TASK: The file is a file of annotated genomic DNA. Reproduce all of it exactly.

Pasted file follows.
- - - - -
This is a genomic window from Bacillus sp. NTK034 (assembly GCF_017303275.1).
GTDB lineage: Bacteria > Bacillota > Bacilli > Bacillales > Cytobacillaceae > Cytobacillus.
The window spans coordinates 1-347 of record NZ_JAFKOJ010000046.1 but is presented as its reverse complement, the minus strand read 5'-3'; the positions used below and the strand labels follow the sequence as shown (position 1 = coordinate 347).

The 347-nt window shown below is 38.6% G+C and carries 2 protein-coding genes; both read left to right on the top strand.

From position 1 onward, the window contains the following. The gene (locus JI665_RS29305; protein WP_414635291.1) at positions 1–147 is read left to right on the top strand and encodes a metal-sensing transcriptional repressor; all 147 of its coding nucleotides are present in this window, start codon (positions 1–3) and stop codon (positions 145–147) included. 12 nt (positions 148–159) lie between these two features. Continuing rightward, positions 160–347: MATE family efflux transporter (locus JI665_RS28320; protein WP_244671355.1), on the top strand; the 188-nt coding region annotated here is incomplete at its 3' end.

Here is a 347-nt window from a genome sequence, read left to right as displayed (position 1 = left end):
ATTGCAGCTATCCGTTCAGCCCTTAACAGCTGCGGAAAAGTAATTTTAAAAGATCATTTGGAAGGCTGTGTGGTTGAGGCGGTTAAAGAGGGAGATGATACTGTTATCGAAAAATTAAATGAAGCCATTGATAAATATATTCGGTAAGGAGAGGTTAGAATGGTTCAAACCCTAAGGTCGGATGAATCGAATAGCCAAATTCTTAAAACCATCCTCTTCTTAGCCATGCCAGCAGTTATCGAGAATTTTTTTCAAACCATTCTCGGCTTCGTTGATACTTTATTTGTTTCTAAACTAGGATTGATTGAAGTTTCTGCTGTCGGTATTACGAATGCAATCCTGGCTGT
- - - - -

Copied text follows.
This is a genomic window from Bacillus sp. NTK034 (assembly GCF_017303275.1).
GTDB lineage: Bacteria > Bacillota > Bacilli > Bacillales > Cytobacillaceae > Cytobacillus.
The window spans coordinates 1-347 of record NZ_JAFKOJ010000046.1 but is presented as its reverse complement, the minus strand read 5'-3'; the positions used below and the strand labels follow the sequence as shown (position 1 = coordinate 347).

The 347-nt window shown below is 38.6% G+C and carries 2 protein-coding genes; both read left to right on the top strand.

From position 1 onward, the window contains the following. The gene (locus JI665_RS29305; protein WP_414635291.1) at positions 1–147 is read left to right on the top strand and encodes a metal-sensing transcriptional repressor; all 147 of its coding nucleotides are present in this window, start codon (positions 1–3) and stop codon (positions 145–147) included. 12 nt (positions 148–159) lie between these two features. Continuing rightward, positions 160–347: MATE family efflux transporter (locus JI665_RS28320; protein WP_244671355.1), on the top strand; the 188-nt coding region annotated here is incomplete at its 3' end.

Here is a 347-nt window from a genome sequence, read left to right as displayed (position 1 = left end):
ATTGCAGCTATCCGTTCAGCCCTTAACAGCTGCGGAAAAGTAATTTTAAAAGATCATTTGGAAGGCTGTGTGGTTGAGGCGGTTAAAGAGGGAGATGATACTGTTATCGAAAAATTAAATGAAGCCATTGATAAATATATTCGGTAAGGAGAGGTTAGAATGGTTCAAACCCTAAGGTCGGATGAATCGAATAGCCAAATTCTTAAAACCATCCTCTTCTTAGCCATGCCAGCAGTTATCGAGAATTTTTTTCAAACCATTCTCGGCTTCGTTGATACTTTATTTGTTTCTAAACTAGGATTGATTGAAGTTTCTGCTGTCGGTATTACGAATGCAATCCTGGCTGT